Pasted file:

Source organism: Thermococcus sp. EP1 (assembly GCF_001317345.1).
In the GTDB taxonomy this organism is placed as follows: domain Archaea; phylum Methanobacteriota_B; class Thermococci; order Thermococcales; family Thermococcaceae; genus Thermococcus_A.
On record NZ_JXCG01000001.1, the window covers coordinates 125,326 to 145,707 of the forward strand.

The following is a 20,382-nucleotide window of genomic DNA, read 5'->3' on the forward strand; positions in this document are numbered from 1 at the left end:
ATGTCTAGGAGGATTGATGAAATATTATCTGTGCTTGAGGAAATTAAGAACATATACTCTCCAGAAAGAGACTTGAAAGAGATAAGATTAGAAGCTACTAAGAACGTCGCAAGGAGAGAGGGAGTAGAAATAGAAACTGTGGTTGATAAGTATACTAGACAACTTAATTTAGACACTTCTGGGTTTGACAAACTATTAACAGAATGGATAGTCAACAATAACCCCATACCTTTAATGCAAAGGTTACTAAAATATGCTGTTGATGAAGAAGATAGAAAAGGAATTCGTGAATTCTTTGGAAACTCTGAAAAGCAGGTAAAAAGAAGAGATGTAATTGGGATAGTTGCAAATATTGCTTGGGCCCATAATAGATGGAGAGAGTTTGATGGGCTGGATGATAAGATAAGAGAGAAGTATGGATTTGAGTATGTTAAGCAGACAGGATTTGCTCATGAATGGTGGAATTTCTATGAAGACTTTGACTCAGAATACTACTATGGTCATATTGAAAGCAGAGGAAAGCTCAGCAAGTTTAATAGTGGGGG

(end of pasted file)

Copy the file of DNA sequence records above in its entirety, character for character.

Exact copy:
Source organism: Thermococcus sp. EP1 (assembly GCF_001317345.1).
In the GTDB taxonomy this organism is placed as follows: domain Archaea; phylum Methanobacteriota_B; class Thermococci; order Thermococcales; family Thermococcaceae; genus Thermococcus_A.
On record NZ_JXCG01000001.1, the window covers coordinates 125,326 to 145,707 of the forward strand.

The following is a 20,382-nucleotide window of genomic DNA, read 5'->3' on the forward strand; positions in this document are numbered from 1 at the left end:
ATGTCTAGGAGGATTGATGAAATATTATCTGTGCTTGAGGAAATTAAGAACATATACTCTCCAGAAAGAGACTTGAAAGAGATAAGATTAGAAGCTACTAAGAACGTCGCAAGGAGAGAGGGAGTAGAAATAGAAACTGTGGTTGATAAGTATACTAGACAACTTAATTTAGACACTTCTGGGTTTGACAAACTATTAACAGAATGGATAGTCAACAATAACCCCATACCTTTAATGCAAAGGTTACTAAAATATGCTGTTGATGAAGAAGATAGAAAAGGAATTCGTGAATTCTTTGGAAACTCTGAAAAGCAGGTAAAAAGAAGAGATGTAATTGGGATAGTTGCAAATATTGCTTGGGCCCATAATAGATGGAGAGAGTTTGATGGGCTGGATGATAAGATAAGAGAGAAGTATGGATTTGAGTATGTTAAGCAGACAGGATTTGCTCATGAATGGTGGAATTTCTATGAAGACTTTGACTCAGAATACTACTATGGTCATATTGAAAGCAGAGGAAAGCTCAGCAAGTTTAATAGTGGGGG